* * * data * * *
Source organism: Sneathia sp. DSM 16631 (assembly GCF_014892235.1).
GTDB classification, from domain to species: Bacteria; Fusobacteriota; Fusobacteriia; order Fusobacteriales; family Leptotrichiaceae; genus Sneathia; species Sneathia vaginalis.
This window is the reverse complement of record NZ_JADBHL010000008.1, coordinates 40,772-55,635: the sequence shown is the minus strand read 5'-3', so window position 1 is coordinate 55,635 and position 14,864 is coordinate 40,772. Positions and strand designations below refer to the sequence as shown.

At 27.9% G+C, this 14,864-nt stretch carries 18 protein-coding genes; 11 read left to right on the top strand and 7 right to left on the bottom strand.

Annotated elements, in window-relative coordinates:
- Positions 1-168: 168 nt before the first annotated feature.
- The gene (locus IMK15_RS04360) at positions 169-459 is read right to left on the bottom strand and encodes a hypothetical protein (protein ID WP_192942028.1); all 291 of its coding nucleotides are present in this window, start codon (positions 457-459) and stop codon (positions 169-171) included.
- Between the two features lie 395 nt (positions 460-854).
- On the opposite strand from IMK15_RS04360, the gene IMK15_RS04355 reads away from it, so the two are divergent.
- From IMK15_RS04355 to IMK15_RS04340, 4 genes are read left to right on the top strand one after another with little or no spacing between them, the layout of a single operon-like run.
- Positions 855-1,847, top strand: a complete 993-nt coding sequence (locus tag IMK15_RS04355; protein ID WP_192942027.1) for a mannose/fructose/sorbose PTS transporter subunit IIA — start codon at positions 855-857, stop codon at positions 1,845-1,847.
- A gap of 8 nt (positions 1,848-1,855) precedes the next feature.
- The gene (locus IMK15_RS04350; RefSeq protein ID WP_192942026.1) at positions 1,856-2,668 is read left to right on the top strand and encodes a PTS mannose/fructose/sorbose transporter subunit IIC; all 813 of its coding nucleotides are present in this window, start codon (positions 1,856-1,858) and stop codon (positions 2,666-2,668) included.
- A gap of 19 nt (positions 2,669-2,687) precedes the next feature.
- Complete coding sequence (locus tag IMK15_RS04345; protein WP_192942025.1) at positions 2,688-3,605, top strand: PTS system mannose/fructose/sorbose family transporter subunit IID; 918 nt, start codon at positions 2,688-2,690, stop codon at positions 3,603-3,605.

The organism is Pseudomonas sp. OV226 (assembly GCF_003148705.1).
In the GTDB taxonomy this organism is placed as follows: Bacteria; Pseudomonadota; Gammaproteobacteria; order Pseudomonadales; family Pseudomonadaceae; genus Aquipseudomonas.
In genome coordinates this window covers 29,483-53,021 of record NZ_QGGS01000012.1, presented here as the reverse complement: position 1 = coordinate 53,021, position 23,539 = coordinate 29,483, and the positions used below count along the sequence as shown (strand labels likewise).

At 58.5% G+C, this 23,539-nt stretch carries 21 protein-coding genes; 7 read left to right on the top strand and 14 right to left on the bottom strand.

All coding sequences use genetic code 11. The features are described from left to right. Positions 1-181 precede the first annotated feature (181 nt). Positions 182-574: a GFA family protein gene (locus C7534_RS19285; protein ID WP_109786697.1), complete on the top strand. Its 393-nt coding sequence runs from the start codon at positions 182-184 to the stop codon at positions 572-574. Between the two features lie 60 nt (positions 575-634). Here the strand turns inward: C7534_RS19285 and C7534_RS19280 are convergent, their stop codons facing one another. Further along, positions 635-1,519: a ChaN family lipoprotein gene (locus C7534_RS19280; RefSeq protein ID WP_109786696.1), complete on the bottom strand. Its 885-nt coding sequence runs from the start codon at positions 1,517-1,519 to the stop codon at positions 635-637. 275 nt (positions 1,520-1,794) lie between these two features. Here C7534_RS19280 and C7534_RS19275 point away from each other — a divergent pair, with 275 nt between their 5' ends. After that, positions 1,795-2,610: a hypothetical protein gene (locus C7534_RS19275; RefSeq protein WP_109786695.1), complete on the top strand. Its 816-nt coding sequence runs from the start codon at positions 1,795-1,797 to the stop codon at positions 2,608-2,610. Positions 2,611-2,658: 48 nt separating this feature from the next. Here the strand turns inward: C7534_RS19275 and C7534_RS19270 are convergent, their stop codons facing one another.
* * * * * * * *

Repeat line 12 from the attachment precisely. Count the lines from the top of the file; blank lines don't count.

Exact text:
- A gap of 8 nt (positions 1,848-1,855) precedes the next feature.